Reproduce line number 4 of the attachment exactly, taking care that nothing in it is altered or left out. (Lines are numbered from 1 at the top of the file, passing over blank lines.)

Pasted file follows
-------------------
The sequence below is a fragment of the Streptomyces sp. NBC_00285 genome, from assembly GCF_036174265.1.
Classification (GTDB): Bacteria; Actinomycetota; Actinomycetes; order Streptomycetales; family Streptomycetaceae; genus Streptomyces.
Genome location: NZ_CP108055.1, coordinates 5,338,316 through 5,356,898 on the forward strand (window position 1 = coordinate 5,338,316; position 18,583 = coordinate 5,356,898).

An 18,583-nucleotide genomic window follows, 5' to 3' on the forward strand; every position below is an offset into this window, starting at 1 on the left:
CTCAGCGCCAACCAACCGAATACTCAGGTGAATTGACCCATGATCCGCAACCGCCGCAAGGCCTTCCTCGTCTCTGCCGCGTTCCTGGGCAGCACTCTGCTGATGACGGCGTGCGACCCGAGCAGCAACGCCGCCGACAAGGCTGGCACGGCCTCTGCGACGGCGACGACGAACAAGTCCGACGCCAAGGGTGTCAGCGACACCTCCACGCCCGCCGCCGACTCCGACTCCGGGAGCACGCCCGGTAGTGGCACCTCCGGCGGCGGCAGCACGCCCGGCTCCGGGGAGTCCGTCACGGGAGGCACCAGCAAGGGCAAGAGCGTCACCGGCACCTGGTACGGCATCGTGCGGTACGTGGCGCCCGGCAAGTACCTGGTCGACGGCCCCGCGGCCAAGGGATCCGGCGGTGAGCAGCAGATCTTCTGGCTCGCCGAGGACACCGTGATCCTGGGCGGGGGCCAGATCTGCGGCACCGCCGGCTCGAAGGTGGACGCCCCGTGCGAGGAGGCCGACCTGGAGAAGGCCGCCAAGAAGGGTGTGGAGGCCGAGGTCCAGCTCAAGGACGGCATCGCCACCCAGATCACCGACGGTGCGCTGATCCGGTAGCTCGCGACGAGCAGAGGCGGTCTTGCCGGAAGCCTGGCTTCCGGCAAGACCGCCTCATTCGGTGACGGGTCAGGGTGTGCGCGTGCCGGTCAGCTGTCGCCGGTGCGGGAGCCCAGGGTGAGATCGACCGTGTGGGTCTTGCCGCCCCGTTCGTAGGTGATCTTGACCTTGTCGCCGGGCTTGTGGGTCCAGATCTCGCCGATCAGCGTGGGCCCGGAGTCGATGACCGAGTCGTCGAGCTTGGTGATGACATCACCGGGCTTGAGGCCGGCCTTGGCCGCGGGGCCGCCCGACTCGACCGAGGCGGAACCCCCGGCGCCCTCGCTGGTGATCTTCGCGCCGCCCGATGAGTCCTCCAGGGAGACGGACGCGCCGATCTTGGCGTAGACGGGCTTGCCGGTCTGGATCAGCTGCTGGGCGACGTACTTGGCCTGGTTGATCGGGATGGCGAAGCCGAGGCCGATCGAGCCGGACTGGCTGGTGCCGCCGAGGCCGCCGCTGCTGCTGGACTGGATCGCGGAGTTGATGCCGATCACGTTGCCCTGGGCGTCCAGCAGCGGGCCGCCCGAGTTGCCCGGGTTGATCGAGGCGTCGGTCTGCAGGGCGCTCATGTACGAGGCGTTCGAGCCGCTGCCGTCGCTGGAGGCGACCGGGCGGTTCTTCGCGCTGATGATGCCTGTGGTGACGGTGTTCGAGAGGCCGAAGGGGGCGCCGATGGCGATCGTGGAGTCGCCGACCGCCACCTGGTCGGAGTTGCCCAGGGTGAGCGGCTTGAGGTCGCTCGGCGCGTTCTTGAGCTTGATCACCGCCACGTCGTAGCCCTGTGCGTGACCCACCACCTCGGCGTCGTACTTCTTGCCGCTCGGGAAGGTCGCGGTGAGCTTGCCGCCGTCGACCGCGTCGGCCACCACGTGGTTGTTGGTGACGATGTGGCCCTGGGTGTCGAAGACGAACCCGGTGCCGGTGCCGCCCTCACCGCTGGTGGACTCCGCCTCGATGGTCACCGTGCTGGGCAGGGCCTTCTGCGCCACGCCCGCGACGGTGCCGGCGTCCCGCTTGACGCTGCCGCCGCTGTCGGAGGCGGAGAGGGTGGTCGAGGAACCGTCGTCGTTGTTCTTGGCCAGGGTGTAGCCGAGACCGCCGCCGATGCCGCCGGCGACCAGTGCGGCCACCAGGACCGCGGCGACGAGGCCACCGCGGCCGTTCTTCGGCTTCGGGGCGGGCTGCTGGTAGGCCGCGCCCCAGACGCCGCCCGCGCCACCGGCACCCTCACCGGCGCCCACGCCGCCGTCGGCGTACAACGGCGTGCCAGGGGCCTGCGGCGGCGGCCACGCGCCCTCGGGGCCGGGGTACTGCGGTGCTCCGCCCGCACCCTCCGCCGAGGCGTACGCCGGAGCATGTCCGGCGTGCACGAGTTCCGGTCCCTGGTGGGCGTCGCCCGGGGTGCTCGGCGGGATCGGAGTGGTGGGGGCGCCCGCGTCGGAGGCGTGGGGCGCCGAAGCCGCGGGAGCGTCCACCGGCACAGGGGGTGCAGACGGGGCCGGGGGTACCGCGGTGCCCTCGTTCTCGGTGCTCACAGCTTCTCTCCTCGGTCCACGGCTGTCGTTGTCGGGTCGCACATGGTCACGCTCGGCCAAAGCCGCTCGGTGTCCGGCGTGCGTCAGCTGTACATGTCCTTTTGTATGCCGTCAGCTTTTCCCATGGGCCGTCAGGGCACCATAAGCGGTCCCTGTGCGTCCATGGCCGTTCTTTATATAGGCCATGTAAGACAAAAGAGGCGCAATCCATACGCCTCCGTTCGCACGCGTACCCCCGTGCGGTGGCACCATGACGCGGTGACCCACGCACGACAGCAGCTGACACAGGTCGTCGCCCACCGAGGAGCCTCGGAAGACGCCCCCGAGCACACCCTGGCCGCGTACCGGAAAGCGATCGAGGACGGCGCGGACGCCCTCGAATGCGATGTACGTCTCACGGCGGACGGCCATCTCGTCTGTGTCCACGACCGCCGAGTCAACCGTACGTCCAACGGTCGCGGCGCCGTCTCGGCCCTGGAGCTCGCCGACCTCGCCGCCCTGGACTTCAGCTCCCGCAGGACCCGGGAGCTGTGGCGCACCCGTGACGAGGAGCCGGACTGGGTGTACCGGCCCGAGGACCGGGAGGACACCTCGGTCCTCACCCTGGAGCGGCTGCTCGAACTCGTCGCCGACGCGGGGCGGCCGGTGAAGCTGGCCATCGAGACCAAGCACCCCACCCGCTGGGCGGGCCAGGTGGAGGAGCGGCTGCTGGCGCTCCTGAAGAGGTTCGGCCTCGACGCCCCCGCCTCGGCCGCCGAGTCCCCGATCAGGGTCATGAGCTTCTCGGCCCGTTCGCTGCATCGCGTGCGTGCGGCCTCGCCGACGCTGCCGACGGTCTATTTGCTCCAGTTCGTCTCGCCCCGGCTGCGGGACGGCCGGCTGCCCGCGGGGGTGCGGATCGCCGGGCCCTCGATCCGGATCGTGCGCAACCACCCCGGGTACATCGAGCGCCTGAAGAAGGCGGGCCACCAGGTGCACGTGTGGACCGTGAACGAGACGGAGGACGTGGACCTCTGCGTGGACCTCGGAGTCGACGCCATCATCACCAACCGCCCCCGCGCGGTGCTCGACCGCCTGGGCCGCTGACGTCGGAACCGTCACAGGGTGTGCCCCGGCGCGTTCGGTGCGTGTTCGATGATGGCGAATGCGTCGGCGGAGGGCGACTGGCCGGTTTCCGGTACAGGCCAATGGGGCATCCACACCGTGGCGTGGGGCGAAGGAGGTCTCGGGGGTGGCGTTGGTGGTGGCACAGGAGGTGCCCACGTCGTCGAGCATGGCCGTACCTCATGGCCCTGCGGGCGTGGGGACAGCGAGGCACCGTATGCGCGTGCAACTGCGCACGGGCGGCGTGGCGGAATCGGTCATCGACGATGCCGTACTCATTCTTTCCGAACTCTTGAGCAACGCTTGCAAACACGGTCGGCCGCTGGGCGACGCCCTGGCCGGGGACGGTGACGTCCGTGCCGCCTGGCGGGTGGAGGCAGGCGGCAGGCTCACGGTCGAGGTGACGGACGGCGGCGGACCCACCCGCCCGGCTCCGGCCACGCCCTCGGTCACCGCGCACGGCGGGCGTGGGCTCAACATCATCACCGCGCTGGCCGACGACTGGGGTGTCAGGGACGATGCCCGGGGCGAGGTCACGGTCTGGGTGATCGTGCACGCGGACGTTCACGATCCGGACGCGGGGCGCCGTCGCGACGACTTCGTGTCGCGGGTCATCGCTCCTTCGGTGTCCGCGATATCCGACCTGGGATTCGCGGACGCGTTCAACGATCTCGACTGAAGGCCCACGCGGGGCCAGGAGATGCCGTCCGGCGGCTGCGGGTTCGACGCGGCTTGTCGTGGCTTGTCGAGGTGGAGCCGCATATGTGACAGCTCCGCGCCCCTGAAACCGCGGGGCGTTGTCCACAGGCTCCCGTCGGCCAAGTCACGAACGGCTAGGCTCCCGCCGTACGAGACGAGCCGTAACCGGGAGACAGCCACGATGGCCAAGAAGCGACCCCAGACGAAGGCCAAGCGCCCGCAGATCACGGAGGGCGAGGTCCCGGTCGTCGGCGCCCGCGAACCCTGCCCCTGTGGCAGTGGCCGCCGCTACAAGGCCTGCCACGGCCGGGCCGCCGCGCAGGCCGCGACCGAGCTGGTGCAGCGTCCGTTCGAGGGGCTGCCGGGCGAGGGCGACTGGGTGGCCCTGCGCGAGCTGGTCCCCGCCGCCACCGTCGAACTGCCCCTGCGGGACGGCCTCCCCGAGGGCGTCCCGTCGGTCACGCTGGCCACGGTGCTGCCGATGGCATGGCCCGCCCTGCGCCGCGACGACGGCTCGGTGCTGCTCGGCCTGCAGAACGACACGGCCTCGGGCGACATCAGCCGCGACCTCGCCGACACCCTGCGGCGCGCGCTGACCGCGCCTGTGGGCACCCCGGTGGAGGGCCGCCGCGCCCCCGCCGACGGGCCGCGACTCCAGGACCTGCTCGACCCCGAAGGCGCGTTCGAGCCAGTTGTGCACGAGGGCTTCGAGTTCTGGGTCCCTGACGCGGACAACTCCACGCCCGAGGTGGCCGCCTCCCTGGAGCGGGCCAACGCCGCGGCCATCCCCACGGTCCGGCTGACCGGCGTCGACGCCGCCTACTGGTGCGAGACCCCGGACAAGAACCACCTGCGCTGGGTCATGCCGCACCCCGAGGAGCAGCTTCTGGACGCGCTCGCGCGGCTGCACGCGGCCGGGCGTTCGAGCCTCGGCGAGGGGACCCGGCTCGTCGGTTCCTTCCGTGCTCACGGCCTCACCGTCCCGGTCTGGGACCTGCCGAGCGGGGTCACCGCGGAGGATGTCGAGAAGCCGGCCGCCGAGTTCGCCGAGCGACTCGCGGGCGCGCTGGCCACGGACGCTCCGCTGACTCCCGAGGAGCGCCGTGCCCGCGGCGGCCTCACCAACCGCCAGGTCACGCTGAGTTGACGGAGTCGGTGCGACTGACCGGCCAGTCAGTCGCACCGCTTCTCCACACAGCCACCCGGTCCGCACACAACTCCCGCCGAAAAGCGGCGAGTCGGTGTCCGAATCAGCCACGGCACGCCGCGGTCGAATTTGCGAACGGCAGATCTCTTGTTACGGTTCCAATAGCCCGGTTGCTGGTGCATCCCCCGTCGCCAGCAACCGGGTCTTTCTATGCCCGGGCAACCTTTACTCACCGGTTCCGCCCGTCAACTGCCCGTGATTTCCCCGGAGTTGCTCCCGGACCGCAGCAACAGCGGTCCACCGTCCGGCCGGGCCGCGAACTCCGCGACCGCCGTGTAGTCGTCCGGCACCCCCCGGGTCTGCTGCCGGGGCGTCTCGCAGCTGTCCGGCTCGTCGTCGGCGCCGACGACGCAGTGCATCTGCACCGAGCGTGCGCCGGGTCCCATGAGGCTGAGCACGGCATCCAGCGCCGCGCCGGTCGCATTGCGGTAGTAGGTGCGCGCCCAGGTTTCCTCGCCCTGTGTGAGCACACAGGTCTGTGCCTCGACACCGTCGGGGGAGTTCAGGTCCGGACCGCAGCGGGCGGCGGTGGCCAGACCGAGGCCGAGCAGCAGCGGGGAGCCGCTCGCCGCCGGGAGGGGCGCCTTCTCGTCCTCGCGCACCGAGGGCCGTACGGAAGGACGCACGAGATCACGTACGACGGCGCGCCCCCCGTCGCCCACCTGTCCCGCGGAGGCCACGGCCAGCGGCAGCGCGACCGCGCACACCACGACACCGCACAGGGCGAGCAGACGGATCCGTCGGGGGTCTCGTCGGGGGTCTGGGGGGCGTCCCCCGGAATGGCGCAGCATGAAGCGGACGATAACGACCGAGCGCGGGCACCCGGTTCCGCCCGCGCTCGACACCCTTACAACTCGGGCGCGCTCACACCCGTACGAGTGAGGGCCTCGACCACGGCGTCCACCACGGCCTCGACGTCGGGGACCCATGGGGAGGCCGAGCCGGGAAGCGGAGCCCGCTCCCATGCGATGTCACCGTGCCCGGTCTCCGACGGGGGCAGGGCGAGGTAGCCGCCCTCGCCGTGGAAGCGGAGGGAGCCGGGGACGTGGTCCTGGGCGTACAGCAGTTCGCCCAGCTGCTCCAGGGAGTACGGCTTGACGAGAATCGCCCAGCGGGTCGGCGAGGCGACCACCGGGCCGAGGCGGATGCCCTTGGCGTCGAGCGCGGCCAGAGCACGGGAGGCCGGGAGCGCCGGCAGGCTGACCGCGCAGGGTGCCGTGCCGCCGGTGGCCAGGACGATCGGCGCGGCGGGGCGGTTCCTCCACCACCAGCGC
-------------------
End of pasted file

An 18,583-nucleotide genomic window follows, 5' to 3' on the forward strand; every position below is an offset into this window, starting at 1 on the left: